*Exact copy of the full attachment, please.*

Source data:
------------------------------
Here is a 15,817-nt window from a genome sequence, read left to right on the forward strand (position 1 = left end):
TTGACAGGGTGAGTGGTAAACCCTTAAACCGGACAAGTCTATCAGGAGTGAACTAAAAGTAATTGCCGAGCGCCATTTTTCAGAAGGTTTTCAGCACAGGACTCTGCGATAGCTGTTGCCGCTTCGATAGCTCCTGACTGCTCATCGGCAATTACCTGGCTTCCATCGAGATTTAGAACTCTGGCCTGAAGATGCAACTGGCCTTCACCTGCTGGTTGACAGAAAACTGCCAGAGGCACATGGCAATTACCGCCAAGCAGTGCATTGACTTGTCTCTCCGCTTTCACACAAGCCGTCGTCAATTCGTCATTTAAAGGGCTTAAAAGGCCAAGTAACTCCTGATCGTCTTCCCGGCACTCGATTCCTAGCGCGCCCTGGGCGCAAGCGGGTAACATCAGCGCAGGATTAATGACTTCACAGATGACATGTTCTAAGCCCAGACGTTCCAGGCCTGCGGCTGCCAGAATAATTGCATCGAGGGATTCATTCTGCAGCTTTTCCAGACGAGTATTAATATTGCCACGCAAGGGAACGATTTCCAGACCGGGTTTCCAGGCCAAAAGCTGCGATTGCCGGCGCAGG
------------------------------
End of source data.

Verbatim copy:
Here is a 15,817-nt window from a genome sequence, read left to right on the forward strand (position 1 = left end):
TTGACAGGGTGAGTGGTAAACCCTTAAACCGGACAAGTCTATCAGGAGTGAACTAAAAGTAATTGCCGAGCGCCATTTTTCAGAAGGTTTTCAGCACAGGACTCTGCGATAGCTGTTGCCGCTTCGATAGCTCCTGACTGCTCATCGGCAATTACCTGGCTTCCATCGAGATTTAGAACTCTGGCCTGAAGATGCAACTGGCCTTCACCTGCTGGTTGACAGAAAACTGCCAGAGGCACATGGCAATTACCGCCAAGCAGTGCATTGACTTGTCTCTCCGCTTTCACACAAGCCGTCGTCAATTCGTCATTTAAAGGGCTTAAAAGGCCAAGTAACTCCTGATCGTCTTCCCGGCACTCGATTCCTAGCGCGCCCTGGGCGCAAGCGGGTAACATCAGCGCAGGATTAATGACTTCACAGATGACATGTTCTAAGCCCAGACGTTCCAGGCCTGCGGCTGCCAGAATAATTGCATCGAGGGATTCATTCTGCAGCTTTTCCAGACGAGTATTAATATTGCCACGCAAGGGAACGATTTCCAGACCGGGTTTCCAGGCCAAAAGCTGCGATTGCCGGCGCAGG